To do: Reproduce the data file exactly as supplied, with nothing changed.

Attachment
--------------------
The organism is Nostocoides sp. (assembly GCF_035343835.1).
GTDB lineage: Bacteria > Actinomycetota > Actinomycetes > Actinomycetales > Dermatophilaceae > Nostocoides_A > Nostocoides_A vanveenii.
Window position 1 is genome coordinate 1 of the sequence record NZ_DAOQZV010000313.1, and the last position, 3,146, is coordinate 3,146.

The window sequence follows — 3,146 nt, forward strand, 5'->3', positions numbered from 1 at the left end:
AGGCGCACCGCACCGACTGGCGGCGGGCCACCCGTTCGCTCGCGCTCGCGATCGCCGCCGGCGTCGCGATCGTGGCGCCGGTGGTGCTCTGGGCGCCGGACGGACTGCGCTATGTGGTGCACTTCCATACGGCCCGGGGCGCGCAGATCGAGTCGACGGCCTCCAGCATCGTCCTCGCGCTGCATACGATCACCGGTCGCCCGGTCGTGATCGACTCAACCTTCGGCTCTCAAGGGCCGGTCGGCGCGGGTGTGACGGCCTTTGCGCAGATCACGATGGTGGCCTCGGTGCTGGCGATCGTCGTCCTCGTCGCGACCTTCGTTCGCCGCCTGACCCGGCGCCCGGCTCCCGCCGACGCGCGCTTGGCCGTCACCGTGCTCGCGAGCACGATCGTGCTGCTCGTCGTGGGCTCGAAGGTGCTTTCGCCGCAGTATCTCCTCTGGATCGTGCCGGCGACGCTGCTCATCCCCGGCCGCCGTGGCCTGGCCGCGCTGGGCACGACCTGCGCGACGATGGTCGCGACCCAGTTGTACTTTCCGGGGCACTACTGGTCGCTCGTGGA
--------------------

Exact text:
The organism is Nostocoides sp. (assembly GCF_035343835.1).
GTDB lineage: Bacteria > Actinomycetota > Actinomycetes > Actinomycetales > Dermatophilaceae > Nostocoides_A > Nostocoides_A vanveenii.
Window position 1 is genome coordinate 1 of the sequence record NZ_DAOQZV010000313.1, and the last position, 3,146, is coordinate 3,146.

The window sequence follows — 3,146 nt, forward strand, 5'->3', positions numbered from 1 at the left end:
AGGCGCACCGCACCGACTGGCGGCGGGCCACCCGTTCGCTCGCGCTCGCGATCGCCGCCGGCGTCGCGATCGTGGCGCCGGTGGTGCTCTGGGCGCCGGACGGACTGCGCTATGTGGTGCACTTCCATACGGCCCGGGGCGCGCAGATCGAGTCGACGGCCTCCAGCATCGTCCTCGCGCTGCATACGATCACCGGTCGCCCGGTCGTGATCGACTCAACCTTCGGCTCTCAAGGGCCGGTCGGCGCGGGTGTGACGGCCTTTGCGCAGATCACGATGGTGGCCTCGGTGCTGGCGATCGTCGTCCTCGTCGCGACCTTCGTTCGCCGCCTGACCCGGCGCCCGGCTCCCGCCGACGCGCGCTTGGCCGTCACCGTGCTCGCGAGCACGATCGTGCTGCTCGTCGTGGGCTCGAAGGTGCTTTCGCCGCAGTATCTCCTCTGGATCGTGCCGGCGACGCTGCTCATCCCCGGCCGCCGTGGCCTGGCCGCGCTGGGCACGACCTGCGCGACGATGGTCGCGACCCAGTTGTACTTTCCGGGGCACTACTGGTCGCTCGTGGA